London Metropolitan University

Student Group Management

WELCOME

Welcome to the Student Group Management website. We have designed this space to include practical suggestions for developing learning, teaching and assessment practices. All the activities included here are designed to better motivate and engage our students in their own learning processes: an engaged student becomes a motivated student – and one that is much more likely to bond with their peers and to see them as allies in their own learning processes.

HOW TO USE THIS SITE

There are resources here on the site that you are welcome to use whenever you want to feed your passion for emancipatory and creative learning, teaching and assessment (LTA).
There will be blogposts weeks beginning 12th March, 13th April and 4th May as part of the online aspects of this Unit.

Each month we will be asking you to reflect on your own practice and to research and read about the topics that we flag up. We will be encouraging you to share your thoughts in your own Blog – for this reflective writing will be an important aspect of the Unit as a whole.

We will also be sharing tips on easy-to-use ideas that can be embedded into any module at any level to develop student learning and success – and we will ask you to consider if and how you might use the strategies that we discuss in your own practice.

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Introduction video by Tom Burns and Sandra Sinfield
 

Please Participate and comment on the BLOG below
or access the direct link: https://lmudppum.wordpress.com/

 
 


 

Access the links below for key resources

Developing a digital student Developing notemaking and reflective learning
IBP and PBL Problems and projects Promoting discussion
Promoting reading Reading list
Resources Simulations and role plays
Visual and creative strategies Writing - Writing in the Disciplines/Writing across the Curriculum

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Rationale
In Learning Development we believe that we should engage in emancipatory and empowering practice - helping the student to (learn how to) act powerfully within the often alienating forms and processes of HE.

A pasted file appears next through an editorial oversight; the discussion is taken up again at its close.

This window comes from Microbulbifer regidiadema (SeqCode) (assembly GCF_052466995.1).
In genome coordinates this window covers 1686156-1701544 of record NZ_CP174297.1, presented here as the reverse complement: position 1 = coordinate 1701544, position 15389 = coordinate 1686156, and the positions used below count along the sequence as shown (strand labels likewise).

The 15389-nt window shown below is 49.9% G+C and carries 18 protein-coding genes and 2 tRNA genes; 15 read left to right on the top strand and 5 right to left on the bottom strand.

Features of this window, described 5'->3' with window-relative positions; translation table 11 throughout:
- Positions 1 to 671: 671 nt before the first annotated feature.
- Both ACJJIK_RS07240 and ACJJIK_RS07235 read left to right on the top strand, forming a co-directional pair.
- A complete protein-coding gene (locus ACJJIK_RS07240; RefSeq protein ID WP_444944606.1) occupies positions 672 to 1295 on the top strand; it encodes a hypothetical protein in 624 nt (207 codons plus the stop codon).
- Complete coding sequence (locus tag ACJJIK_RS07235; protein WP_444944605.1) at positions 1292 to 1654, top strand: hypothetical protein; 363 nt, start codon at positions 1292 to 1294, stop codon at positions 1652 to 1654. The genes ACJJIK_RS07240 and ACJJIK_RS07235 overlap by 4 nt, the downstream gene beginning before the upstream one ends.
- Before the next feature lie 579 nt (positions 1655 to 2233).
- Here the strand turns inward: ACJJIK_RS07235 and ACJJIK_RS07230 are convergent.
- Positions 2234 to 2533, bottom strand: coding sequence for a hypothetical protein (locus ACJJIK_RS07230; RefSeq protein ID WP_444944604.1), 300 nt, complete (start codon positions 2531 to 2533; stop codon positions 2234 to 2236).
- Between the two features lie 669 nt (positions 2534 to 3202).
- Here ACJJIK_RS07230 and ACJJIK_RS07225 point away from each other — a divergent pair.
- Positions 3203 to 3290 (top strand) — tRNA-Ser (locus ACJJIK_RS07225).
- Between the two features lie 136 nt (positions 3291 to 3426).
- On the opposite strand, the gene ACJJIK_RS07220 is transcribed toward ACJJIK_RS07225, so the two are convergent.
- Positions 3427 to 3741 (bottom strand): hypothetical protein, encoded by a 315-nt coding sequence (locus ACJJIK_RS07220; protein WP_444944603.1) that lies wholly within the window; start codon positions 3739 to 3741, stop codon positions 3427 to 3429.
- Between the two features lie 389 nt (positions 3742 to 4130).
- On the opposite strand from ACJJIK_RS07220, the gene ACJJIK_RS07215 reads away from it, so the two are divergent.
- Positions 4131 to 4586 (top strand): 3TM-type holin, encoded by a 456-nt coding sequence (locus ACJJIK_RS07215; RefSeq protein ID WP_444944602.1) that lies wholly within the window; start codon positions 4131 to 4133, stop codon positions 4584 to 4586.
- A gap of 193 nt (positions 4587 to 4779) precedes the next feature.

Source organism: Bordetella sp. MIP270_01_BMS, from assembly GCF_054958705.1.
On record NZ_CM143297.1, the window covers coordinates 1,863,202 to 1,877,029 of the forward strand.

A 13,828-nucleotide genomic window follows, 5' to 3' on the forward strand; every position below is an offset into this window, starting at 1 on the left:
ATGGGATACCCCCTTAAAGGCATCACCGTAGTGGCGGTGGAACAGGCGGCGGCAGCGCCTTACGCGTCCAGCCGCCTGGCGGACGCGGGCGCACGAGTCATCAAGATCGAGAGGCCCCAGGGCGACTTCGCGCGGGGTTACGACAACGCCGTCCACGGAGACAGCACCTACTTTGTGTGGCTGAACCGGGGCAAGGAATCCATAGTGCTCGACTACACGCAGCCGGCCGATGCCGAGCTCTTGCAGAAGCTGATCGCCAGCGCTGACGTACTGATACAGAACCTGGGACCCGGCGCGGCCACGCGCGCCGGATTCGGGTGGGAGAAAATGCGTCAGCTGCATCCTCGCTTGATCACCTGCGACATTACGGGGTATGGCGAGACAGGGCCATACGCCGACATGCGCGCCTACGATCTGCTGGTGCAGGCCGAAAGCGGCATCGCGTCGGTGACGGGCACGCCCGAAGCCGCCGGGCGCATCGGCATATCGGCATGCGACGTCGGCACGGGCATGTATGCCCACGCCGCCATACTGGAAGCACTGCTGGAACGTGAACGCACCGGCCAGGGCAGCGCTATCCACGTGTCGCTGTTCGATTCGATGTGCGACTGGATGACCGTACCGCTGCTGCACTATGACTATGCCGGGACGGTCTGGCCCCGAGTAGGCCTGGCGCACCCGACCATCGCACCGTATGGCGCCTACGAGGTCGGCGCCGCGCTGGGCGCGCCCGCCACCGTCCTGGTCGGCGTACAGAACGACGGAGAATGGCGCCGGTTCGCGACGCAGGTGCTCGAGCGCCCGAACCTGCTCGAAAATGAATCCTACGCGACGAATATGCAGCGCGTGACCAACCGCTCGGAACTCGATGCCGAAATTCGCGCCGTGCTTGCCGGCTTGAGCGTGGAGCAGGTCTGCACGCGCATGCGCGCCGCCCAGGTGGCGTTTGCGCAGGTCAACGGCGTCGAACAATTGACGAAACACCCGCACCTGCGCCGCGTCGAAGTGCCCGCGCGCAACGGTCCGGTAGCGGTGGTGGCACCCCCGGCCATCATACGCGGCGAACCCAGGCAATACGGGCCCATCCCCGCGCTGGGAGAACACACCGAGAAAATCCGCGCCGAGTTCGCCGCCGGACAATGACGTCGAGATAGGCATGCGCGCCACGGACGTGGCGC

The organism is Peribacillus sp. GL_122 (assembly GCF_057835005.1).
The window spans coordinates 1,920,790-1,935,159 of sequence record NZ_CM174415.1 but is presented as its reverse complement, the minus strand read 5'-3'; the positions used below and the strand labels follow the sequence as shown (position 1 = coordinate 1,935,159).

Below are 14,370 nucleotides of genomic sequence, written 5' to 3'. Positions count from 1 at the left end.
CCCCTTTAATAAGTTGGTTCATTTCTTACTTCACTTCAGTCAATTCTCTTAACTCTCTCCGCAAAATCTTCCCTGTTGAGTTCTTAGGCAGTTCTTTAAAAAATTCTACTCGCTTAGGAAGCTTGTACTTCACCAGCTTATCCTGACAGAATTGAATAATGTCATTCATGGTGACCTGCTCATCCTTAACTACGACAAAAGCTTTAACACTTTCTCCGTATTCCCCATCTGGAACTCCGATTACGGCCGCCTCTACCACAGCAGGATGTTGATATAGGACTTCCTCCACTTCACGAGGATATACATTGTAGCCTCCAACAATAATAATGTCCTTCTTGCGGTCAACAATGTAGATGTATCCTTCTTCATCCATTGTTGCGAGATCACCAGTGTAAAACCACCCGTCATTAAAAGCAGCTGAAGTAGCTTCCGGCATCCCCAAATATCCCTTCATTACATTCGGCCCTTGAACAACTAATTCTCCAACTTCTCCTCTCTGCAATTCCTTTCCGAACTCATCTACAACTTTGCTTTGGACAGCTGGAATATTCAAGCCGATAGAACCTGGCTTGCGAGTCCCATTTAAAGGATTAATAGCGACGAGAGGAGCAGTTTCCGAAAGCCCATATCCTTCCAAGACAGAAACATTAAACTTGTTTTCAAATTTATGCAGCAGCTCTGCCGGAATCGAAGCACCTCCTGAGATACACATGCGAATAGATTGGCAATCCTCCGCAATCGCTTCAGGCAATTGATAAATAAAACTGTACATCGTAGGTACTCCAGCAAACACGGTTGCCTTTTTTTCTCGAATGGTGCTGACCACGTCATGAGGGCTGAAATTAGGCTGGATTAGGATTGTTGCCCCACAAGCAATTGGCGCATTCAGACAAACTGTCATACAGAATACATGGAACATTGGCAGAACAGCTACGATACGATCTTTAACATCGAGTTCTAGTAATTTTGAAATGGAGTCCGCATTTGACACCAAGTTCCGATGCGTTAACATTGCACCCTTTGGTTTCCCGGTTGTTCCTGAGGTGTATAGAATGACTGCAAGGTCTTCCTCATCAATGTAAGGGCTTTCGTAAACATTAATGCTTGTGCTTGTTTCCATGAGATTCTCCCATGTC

Our job is not just to 'fix' broken students - but to help students navigate powerful academic forms and processes from which they have been excluded (one way or another) - or which typically make them feel small and unsuccessful. SGM will offer ‘pick up and go’ teaching tips via the blog – and invite discussion via the Comments section of the blog. It is designed to be a supportive, collegiate space for us to get together and grow what we know.



 




A thumbnail of what we will be covering:

Developing a digital student: The learning landscape is digital – and we want our students to operate successfully in a digital world. We make suggestions on how to develop digital literacies with our students. Quick tip:  We get students blogging-to-learn and have found that the quasi-academic writing of the blog helps them to process their learning and write better essays.

Visual and creative strategies: *All* students (not just art and media ones) benefit from being stretched visually and creatively - it develops digital literacy, supports analytical and critical thinking, builds self-esteem - and practically helps with notemaking and things like poster presentations.

Simulations and role plays: We have found that simulations and role plays early on in any course help students to think - to speak - and to bond with other students - thus improving behaviour in class - and promoting happier and more successful students who really *get* analytical and critical thinking.

Promoting discussion: talking with others does not come easily for many of our students: this is just an opportunity to fail - to show their weaknesses... So building in activities like Topic Mediated Dialogue, Image Mediated Dialogue and Debates really help our students to conquer their fears and find their academic voices.

IBL & PBL: Problems and Projects: Rather than 'teaching' the whole course, we recommend that staff set problems, challenges and projects that cover key Learning Outcomes. When challenged in this way, students exceed expectations – and lose the idea that teaching is about spoon-feeding.

Writing – Writing in the Disciplines/Writing Across the Curriculum: Building in many short, meaningful - and not remedial - writing tasks helps students discover the art of writing to learn - and breaks down their fear of writing and fear of failure.

Please access the blog below daily for more and most recent information - and more importantly contribute, knowledge is all about sharring...

   

 

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Developing a digital student | Developing notemaking and reflective learning | IBL & PBL: problems and projects | Promoting dicussion
Promoting reading | Reading List | Resources | Simulations and role plays | Visual and creative strategies
Writing - Writing in the Disciplines/Writing across the Curriculum

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